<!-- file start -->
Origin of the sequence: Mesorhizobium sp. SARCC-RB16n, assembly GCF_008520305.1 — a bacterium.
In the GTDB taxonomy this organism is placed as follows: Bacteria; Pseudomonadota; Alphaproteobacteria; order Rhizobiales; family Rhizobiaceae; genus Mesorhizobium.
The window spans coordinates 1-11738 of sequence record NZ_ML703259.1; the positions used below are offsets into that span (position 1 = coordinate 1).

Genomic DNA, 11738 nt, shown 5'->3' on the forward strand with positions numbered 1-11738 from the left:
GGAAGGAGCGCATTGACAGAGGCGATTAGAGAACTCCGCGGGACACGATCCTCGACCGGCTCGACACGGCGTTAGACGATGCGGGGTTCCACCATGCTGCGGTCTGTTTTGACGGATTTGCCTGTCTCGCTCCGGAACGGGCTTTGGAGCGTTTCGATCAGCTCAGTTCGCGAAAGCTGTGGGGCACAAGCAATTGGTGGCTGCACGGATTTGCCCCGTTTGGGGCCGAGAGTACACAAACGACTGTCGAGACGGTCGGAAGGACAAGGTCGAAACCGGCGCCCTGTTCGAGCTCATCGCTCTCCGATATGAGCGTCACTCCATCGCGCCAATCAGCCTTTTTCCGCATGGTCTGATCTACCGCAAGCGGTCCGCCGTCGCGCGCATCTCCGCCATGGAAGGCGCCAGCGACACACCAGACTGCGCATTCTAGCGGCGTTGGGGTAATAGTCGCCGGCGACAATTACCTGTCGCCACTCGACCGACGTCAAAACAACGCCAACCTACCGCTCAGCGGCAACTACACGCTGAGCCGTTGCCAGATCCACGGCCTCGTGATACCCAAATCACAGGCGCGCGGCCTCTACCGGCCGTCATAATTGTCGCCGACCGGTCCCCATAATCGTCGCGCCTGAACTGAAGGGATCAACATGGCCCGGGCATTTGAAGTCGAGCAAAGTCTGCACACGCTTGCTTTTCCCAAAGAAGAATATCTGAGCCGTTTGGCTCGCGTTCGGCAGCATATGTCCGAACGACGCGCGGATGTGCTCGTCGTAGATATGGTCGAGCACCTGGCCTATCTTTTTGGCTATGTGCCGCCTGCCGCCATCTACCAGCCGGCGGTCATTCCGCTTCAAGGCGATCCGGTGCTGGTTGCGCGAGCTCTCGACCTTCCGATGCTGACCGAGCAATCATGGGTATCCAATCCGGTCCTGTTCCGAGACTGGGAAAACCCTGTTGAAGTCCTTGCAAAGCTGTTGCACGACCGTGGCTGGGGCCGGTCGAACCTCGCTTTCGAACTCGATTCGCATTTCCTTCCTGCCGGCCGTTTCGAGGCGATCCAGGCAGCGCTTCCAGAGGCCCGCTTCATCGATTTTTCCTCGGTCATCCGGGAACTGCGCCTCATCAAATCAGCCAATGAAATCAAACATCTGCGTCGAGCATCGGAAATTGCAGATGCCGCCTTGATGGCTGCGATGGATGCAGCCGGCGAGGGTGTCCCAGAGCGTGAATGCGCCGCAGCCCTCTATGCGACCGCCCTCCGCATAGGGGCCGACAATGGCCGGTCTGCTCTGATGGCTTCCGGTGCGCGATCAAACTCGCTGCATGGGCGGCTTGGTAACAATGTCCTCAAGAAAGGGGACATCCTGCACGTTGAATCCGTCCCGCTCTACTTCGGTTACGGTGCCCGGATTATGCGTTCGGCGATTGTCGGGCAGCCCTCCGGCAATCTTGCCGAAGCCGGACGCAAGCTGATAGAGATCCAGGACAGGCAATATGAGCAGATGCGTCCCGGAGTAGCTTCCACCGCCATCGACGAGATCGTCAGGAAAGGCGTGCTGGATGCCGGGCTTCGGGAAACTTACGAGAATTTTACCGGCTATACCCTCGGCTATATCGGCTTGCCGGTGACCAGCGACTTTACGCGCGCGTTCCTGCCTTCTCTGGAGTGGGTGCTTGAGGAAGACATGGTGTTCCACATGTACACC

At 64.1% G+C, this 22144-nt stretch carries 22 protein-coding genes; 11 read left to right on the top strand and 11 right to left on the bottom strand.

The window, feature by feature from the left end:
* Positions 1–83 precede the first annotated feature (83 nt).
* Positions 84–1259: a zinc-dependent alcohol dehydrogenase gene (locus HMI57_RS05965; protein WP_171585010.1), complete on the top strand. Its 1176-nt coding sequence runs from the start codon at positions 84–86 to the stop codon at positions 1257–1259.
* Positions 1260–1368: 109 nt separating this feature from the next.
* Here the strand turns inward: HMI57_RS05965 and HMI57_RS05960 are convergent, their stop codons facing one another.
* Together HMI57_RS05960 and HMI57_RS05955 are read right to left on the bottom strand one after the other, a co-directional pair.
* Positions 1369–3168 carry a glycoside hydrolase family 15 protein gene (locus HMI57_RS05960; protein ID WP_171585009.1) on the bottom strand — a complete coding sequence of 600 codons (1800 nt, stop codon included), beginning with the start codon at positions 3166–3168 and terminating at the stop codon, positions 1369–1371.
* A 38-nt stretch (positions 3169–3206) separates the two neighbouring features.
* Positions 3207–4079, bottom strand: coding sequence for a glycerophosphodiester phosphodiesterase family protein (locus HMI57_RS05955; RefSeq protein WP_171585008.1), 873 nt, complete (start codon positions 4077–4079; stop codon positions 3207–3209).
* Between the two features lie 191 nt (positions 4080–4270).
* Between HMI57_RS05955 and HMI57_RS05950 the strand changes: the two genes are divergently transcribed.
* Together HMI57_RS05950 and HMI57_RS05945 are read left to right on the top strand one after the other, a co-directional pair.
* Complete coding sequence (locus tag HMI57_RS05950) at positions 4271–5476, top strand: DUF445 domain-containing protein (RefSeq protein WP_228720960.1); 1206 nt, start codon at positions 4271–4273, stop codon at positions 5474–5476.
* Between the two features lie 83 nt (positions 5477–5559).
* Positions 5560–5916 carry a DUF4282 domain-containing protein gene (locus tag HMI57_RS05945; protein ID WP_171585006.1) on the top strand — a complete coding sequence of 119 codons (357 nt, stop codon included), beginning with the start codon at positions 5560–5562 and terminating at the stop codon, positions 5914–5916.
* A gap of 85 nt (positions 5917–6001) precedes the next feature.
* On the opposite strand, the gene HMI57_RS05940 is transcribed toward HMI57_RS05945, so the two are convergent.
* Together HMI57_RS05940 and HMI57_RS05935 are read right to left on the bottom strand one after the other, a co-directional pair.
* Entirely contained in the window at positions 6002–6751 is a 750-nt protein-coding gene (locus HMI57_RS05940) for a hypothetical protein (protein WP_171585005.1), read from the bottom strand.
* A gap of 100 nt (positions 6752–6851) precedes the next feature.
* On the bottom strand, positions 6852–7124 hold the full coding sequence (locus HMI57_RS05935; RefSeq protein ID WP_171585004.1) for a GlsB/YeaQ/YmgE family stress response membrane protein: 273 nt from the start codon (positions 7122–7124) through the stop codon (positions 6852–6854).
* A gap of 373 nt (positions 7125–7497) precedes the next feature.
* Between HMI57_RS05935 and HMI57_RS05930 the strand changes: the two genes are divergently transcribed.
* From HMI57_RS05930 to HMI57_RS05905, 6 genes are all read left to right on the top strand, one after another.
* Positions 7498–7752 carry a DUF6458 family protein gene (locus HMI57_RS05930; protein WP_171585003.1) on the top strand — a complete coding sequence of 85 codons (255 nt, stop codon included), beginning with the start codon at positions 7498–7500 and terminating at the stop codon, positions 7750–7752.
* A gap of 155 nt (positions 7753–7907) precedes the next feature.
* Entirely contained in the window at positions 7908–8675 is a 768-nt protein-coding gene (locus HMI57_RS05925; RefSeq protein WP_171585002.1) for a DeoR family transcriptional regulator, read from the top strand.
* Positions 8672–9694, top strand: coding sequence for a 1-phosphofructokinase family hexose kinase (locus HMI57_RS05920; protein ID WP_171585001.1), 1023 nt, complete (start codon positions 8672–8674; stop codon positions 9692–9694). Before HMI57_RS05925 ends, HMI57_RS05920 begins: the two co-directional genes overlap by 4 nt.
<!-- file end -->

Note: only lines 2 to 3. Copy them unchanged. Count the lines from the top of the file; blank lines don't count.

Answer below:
In the GTDB taxonomy this organism is placed as follows: Bacteria; Pseudomonadota; Alphaproteobacteria; order Rhizobiales; family Rhizobiaceae; genus Mesorhizobium.
The window spans coordinates 1-11738 of sequence record NZ_ML703259.1; the positions used below are offsets into that span (position 1 = coordinate 1).